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Smile Movie Review (Spoiler Free)

A creepy effective horror shocker: Parker Finn’s feature debut might be derivative of other scary movies, but it is terrifying nonetheless!

Genre: Horror

Director: Parker Finn

Cast: Sosie Bacon, Kyle Gallner, Jessie T. Usher, Robin Weigert, Gillian Zinser, Nick Arapoglou, Caitlin Stasey, Rob Morgan & Kal Penn.

Run Time: 115 min.

US Release: 30 September 2022

UK Release: 28 September 2022

German Release: 29 September 2022

I finally managed to catch a screening of Finn’s feature directorial debut. I had planned to see a showing at some point in time, though I wasn’t sure when, as I am fully booked this month. Thanks to friends who wanted to watch it in a larger group in cinemas, I got to see the shocker earlier than planned! Miraculously, I also managed to escape reviews, as well as spoilers, able to experience it without exterior interference. One thing we all could agree on, after leaving the screening room, is that it was very good! So put on a grin, as I’ll explain to you why Smile is worth seeing in theatres!

After witnessing a bizarre, traumatic incident that involved one of her patients, Dr. Rose Cotter starts experiencing frightening occurrences she can't explain. With family and friends beginning to avoid her, Rose must confront her troubling past in order to survive her horrifying new reality.

A feature-length adaptation of his short film Laura Hasn’t Slept, Parker Finn’s debut picture Smile might resemble other horror flicks like Ring, It Follows, as well as using the creepy unnatural smiles of Truth or Dare, however, the idea itself is wholly original. The truth is, due to the reason that the director uses very similar tropes as in the first two films mentioned, it is inevitable to not compare them, making it Smile's biggest weakness, since it is inferior to the likes of Ring or It Follows.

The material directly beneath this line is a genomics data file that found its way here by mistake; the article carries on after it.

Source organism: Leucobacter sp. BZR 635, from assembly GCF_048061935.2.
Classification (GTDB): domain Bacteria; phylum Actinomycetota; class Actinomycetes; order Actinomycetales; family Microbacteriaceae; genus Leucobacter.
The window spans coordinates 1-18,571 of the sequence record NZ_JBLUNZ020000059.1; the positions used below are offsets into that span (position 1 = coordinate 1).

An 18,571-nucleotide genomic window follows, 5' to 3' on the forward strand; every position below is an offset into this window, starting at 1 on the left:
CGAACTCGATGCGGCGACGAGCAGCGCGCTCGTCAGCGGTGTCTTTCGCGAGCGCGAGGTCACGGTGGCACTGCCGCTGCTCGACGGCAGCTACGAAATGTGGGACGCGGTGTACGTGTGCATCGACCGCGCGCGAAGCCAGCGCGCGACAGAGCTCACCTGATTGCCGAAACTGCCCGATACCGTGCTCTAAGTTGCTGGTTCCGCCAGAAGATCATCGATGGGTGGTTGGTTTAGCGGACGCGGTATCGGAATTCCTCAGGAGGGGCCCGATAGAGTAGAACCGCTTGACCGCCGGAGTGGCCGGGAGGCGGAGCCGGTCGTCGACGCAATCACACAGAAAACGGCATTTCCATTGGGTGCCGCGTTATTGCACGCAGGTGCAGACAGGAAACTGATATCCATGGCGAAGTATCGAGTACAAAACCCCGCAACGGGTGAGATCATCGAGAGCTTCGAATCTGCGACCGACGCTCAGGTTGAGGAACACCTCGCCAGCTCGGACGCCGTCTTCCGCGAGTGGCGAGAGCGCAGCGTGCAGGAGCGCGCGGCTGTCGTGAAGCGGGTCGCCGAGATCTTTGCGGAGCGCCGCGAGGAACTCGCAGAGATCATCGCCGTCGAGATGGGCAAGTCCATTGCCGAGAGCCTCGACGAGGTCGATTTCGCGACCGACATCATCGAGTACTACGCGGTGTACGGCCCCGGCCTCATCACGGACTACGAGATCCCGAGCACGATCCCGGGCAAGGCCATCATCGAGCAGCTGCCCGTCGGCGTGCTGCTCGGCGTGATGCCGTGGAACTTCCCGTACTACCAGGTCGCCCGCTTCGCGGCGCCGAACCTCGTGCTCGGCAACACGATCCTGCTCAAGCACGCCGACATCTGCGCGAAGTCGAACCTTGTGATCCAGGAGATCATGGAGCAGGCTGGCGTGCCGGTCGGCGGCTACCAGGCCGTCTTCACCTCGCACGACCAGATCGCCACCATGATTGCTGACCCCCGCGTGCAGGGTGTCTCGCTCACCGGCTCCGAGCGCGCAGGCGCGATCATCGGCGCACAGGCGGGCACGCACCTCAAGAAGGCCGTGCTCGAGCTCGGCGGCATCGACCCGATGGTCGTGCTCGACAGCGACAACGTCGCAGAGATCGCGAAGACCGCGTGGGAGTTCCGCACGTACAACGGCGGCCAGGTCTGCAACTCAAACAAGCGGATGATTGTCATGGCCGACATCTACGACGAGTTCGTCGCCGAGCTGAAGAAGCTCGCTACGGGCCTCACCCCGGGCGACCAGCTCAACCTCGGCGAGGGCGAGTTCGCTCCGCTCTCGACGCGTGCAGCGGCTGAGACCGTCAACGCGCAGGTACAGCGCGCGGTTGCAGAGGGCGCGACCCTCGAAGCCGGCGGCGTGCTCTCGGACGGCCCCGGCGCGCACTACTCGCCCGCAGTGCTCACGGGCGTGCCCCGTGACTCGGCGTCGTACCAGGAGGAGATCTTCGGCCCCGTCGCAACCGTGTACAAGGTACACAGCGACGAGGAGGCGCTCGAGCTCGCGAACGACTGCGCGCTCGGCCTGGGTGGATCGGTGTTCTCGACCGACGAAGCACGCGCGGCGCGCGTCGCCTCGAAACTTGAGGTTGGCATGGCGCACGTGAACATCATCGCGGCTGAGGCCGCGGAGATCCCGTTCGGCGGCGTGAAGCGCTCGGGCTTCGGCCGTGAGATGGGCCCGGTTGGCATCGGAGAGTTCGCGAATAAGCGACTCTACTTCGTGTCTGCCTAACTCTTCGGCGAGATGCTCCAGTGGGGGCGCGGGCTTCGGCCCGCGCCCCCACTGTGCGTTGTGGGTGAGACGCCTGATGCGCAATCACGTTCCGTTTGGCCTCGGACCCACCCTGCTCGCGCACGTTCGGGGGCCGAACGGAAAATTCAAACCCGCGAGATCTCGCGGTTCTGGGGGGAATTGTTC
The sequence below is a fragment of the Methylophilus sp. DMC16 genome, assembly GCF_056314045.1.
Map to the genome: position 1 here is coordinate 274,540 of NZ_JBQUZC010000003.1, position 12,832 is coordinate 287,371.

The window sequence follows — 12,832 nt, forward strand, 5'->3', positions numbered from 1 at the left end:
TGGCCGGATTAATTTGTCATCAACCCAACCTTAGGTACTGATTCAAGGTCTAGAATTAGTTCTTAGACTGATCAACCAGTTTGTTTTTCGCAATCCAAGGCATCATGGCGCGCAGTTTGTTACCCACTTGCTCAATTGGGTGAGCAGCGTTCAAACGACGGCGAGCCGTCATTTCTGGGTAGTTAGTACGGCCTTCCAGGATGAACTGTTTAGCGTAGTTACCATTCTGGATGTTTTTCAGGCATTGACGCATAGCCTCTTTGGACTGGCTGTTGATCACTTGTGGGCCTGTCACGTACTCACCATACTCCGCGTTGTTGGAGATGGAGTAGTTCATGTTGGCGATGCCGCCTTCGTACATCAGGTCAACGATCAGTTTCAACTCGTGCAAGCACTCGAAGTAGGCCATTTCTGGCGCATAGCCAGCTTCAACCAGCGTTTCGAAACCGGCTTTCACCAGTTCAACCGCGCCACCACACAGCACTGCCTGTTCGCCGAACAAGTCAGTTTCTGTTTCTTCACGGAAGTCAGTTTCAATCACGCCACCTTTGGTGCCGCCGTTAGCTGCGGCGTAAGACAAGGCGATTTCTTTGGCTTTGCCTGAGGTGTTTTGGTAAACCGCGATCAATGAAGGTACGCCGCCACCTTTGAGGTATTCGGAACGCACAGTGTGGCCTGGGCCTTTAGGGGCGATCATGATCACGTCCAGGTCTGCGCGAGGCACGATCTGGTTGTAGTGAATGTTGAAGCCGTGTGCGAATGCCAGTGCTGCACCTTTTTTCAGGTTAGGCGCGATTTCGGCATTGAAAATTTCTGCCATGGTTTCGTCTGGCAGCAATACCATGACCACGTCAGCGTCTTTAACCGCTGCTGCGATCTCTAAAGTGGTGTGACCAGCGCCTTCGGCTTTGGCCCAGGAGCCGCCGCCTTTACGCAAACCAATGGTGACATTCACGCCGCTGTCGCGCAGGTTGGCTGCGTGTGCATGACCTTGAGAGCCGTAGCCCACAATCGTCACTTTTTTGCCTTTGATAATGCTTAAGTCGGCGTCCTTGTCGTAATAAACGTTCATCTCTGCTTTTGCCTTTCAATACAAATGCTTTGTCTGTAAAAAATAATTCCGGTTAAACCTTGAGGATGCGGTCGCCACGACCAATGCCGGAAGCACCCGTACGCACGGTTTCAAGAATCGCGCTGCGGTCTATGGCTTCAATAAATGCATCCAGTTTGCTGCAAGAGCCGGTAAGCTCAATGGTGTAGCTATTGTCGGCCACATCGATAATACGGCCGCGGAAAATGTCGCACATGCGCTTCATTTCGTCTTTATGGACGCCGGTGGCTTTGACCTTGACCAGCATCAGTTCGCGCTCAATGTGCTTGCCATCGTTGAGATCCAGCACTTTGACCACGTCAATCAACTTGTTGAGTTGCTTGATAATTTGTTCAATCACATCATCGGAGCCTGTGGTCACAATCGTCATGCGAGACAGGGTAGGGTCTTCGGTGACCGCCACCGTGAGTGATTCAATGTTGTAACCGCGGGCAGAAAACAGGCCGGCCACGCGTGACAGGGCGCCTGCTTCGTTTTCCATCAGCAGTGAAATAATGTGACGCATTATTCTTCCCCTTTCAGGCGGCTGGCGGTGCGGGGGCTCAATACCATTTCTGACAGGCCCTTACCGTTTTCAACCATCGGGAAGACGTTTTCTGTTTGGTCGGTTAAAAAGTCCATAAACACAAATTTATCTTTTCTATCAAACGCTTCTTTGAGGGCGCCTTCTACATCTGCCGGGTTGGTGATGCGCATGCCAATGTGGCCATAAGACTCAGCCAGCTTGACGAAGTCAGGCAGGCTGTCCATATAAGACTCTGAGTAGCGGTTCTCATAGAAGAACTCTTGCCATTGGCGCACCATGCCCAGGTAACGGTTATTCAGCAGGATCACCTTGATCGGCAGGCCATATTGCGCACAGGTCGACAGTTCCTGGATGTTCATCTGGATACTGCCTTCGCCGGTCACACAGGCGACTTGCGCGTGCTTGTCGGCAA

Apart from those nitpicks, the story is fantastic. Finn manages to create unease, building non-stop tension from the first minute! Given the nature of the character’s surroundings and her upbringing, side roles are all forced to believe that her breakdowns are due to mental instability. It is quite a powerful tool, to twist the narrative against its lead, with audiences knowing that what she is experiencing is real. The director makes also the right call, by letting much of the happening be experienced from the main persona’s perspective.

The underlying theme is that of mental health. The main character was pushed into that profession due to her past, plus the traumatic event she witnesses in her session, inexplicably connects her to something else from that moment onwards. It all messes with the audience’s perception, not being able to trust if what witnessed is real or a simple trick. Then there is the fact that Finn creates masterful jump scares, which are ultra-effective. Yes, he does use a couple too many, nevertheless, it is always well-implemented!

Dialogues are emotionally tense, even - or especially - with personas that are supposed to be close to Rose. It always feels as if she keeps other people at a distance, which adds a feeling of solidarity to the whole anxious atmosphere. The mental deterioration is also very representative in the conversations.